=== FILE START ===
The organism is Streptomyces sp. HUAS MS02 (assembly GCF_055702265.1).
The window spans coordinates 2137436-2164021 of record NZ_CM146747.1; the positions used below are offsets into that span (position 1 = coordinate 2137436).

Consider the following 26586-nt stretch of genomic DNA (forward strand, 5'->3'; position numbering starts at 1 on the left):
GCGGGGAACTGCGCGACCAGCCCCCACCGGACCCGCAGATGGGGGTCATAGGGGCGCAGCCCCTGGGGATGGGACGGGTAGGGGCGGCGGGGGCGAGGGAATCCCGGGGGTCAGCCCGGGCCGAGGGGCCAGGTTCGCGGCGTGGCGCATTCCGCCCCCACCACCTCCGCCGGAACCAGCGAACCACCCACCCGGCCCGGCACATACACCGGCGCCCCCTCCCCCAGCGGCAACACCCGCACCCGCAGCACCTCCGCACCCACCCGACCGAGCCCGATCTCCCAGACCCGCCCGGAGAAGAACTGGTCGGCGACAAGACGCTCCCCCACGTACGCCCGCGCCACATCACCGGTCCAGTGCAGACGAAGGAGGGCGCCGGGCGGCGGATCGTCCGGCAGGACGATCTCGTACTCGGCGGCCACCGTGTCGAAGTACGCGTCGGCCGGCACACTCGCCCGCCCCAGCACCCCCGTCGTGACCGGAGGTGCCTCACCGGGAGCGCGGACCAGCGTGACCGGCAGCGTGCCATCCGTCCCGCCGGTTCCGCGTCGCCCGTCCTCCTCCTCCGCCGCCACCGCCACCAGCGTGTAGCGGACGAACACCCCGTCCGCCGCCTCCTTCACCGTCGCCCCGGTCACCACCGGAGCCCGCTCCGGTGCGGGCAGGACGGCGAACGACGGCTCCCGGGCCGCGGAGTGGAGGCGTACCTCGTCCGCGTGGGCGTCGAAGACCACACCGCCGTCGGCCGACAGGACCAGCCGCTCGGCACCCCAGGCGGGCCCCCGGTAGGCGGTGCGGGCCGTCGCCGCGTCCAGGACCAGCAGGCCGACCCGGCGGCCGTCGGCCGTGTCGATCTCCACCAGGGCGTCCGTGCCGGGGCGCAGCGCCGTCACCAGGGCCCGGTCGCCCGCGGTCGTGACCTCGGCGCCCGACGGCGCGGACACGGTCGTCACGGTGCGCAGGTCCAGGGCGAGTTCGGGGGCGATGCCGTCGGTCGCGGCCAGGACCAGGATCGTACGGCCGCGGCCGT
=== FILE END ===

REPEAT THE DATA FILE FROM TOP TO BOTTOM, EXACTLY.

The organism is Streptomyces sp. HUAS MS02 (assembly GCF_055702265.1).
The window spans coordinates 2137436-2164021 of record NZ_CM146747.1; the positions used below are offsets into that span (position 1 = coordinate 2137436).

Consider the following 26586-nt stretch of genomic DNA (forward strand, 5'->3'; position numbering starts at 1 on the left):
GCGGGGAACTGCGCGACCAGCCCCCACCGGACCCGCAGATGGGGGTCATAGGGGCGCAGCCCCTGGGGATGGGACGGGTAGGGGCGGCGGGGGCGAGGGAATCCCGGGGGTCAGCCCGGGCCGAGGGGCCAGGTTCGCGGCGTGGCGCATTCCGCCCCCACCACCTCCGCCGGAACCAGCGAACCACCCACCCGGCCCGGCACATACACCGGCGCCCCCTCCCCCAGCGGCAACACCCGCACCCGCAGCACCTCCGCACCCACCCGACCGAGCCCGATCTCCCAGACCCGCCCGGAGAAGAACTGGTCGGCGACAAGACGCTCCCCCACGTACGCCCGCGCCACATCACCGGTCCAGTGCAGACGAAGGAGGGCGCCGGGCGGCGGATCGTCCGGCAGGACGATCTCGTACTCGGCGGCCACCGTGTCGAAGTACGCGTCGGCCGGCACACTCGCCCGCCCCAGCACCCCCGTCGTGACCGGAGGTGCCTCACCGGGAGCGCGGACCAGCGTGACCGGCAGCGTGCCATCCGTCCCGCCGGTTCCGCGTCGCCCGTCCTCCTCCTCCGCCGCCACCGCCACCAGCGTGTAGCGGACGAACACCCCGTCCGCCGCCTCCTTCACCGTCGCCCCGGTCACCACCGGAGCCCGCTCCGGTGCGGGCAGGACGGCGAACGACGGCTCCCGGGCCGCGGAGTGGAGGCGTACCTCGTCCGCGTGGGCGTCGAAGACCACACCGCCGTCGGCCGACAGGACCAGCCGCTCGGCACCCCAGGCGGGCCCCCGGTAGGCGGTGCGGGCCGTCGCCGCGTCCAGGACCAGCAGGCCGACCCGGCGGCCGTCGGCCGTGTCGATCTCCACCAGGGCGTCCGTGCCGGGGCGCAGCGCCGTCACCAGGGCCCGGTCGCCCGCGGTCGTGACCTCGGCGCCCGACGGCGCGGACACGGTCGTCACGGTGCGCAGGTCCAGGGCGAGTTCGGGGGCGATGCCGTCGGTCGCGGCCAGGACCAGGATCGTACGGCCGCGGCCGT